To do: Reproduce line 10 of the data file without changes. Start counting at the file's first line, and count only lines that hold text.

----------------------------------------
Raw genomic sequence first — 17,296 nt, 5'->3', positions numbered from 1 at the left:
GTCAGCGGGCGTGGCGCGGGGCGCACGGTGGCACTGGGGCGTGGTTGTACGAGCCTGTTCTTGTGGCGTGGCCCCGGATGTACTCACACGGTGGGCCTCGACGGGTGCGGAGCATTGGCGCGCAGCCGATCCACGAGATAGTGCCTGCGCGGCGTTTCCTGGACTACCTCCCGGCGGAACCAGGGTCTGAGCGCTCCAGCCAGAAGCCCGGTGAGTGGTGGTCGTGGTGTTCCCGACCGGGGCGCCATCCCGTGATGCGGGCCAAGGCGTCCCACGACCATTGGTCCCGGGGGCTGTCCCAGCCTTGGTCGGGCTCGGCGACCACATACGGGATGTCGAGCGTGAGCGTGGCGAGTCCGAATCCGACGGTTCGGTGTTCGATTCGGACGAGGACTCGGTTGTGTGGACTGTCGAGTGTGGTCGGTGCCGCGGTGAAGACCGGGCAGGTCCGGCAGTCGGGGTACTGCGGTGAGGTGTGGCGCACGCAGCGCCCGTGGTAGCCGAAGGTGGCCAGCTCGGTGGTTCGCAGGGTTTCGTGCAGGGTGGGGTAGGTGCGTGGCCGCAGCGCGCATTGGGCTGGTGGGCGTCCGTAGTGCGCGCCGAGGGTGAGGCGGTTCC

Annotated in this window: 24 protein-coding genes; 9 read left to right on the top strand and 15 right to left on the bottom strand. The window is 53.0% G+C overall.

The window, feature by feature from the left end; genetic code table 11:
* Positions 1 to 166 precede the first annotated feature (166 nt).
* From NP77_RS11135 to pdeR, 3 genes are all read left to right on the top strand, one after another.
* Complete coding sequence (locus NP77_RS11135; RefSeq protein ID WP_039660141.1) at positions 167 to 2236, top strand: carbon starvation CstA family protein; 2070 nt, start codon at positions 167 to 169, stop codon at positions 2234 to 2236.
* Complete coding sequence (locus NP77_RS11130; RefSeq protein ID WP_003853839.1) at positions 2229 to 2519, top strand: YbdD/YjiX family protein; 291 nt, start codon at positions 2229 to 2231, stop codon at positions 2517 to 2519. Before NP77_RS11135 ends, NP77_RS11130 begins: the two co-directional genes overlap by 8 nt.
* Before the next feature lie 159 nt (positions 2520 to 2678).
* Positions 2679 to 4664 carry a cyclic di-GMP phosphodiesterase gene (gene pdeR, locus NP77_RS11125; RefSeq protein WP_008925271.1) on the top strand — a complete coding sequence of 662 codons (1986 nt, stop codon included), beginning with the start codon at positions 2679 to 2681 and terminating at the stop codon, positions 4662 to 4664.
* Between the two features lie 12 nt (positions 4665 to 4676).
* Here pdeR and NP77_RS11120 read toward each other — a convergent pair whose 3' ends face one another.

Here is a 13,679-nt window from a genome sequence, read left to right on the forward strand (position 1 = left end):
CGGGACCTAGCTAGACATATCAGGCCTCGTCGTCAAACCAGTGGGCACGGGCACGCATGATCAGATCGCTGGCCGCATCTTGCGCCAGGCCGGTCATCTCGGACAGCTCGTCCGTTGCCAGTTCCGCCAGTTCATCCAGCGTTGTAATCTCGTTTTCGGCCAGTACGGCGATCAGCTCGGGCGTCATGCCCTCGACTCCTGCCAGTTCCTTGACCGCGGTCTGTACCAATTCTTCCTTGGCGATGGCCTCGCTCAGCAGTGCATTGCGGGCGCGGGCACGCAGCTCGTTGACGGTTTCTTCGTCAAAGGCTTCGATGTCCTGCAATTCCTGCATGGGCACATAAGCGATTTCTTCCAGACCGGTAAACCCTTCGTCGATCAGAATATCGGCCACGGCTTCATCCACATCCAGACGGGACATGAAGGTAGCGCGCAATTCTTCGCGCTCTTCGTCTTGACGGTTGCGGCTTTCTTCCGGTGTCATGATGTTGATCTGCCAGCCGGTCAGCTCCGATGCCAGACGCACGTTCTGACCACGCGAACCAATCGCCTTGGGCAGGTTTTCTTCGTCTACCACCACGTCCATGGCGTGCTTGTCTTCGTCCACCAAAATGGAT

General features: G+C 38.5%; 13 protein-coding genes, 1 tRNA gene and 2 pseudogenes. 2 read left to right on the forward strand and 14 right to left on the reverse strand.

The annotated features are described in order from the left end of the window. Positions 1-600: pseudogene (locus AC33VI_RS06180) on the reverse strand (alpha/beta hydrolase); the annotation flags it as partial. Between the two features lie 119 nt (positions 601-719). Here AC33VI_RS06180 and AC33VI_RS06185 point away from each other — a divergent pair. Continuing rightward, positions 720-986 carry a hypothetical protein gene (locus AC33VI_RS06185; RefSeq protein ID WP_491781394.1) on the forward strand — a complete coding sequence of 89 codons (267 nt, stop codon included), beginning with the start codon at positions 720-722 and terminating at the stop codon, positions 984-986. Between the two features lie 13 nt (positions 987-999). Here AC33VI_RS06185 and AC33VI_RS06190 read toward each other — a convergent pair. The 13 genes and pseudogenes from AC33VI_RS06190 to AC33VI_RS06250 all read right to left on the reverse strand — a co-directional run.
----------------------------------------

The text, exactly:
* Positions 2679 to 4664 carry a cyclic di-GMP phosphodiesterase gene (gene pdeR, locus NP77_RS11125; RefSeq protein WP_008925271.1) on the top strand — a complete coding sequence of 662 codons (1986 nt, stop codon included), beginning with the start codon at positions 2679 to 2681 and terminating at the stop codon, positions 4662 to 4664.